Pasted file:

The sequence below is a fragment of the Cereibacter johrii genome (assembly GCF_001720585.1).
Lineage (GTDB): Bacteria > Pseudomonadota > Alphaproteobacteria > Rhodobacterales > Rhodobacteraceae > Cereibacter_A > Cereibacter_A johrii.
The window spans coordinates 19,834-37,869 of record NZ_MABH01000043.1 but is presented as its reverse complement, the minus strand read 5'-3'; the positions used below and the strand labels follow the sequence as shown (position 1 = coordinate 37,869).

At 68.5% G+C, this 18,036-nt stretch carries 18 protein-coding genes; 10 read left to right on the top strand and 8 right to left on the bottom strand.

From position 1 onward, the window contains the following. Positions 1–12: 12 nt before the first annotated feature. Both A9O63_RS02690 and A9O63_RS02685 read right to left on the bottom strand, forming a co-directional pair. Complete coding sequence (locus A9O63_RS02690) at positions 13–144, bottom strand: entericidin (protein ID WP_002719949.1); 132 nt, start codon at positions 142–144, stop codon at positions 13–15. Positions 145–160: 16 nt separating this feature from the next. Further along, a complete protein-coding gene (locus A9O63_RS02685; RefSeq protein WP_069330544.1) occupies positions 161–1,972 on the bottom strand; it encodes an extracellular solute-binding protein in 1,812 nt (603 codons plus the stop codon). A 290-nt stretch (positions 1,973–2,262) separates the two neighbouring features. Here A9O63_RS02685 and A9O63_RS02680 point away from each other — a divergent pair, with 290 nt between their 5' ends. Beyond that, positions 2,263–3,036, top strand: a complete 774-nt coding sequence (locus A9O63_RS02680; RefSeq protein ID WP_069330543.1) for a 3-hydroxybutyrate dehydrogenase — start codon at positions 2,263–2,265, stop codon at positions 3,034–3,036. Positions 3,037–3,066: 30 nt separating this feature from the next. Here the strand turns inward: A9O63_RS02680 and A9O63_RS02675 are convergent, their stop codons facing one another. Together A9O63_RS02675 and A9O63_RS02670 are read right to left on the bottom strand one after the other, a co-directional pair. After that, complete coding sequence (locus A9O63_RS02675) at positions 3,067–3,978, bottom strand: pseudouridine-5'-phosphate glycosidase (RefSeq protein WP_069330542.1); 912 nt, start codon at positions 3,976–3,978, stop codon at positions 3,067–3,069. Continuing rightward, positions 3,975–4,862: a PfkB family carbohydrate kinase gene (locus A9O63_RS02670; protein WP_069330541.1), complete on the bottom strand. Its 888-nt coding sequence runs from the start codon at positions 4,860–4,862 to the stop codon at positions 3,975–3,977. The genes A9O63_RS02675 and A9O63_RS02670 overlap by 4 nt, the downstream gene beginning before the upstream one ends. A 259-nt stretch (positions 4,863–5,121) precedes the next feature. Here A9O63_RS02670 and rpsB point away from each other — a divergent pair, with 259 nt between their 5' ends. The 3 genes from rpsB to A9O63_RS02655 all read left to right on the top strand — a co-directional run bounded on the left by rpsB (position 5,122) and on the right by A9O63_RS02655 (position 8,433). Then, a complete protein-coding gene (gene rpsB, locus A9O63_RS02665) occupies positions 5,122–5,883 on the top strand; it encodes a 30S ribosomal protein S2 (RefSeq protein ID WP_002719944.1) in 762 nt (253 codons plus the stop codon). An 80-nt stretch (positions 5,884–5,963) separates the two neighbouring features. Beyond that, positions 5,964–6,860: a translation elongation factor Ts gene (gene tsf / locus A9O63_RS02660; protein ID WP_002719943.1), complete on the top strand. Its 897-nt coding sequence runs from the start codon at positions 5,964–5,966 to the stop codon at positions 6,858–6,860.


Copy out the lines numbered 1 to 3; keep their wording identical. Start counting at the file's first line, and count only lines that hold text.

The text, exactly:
The sequence below is a fragment of the Cereibacter johrii genome (assembly GCF_001720585.1).
Lineage (GTDB): Bacteria > Pseudomonadota > Alphaproteobacteria > Rhodobacterales > Rhodobacteraceae > Cereibacter_A > Cereibacter_A johrii.
The window spans coordinates 19,834-37,869 of record NZ_MABH01000043.1 but is presented as its reverse complement, the minus strand read 5'-3'; the positions used below and the strand labels follow the sequence as shown (position 1 = coordinate 37,869).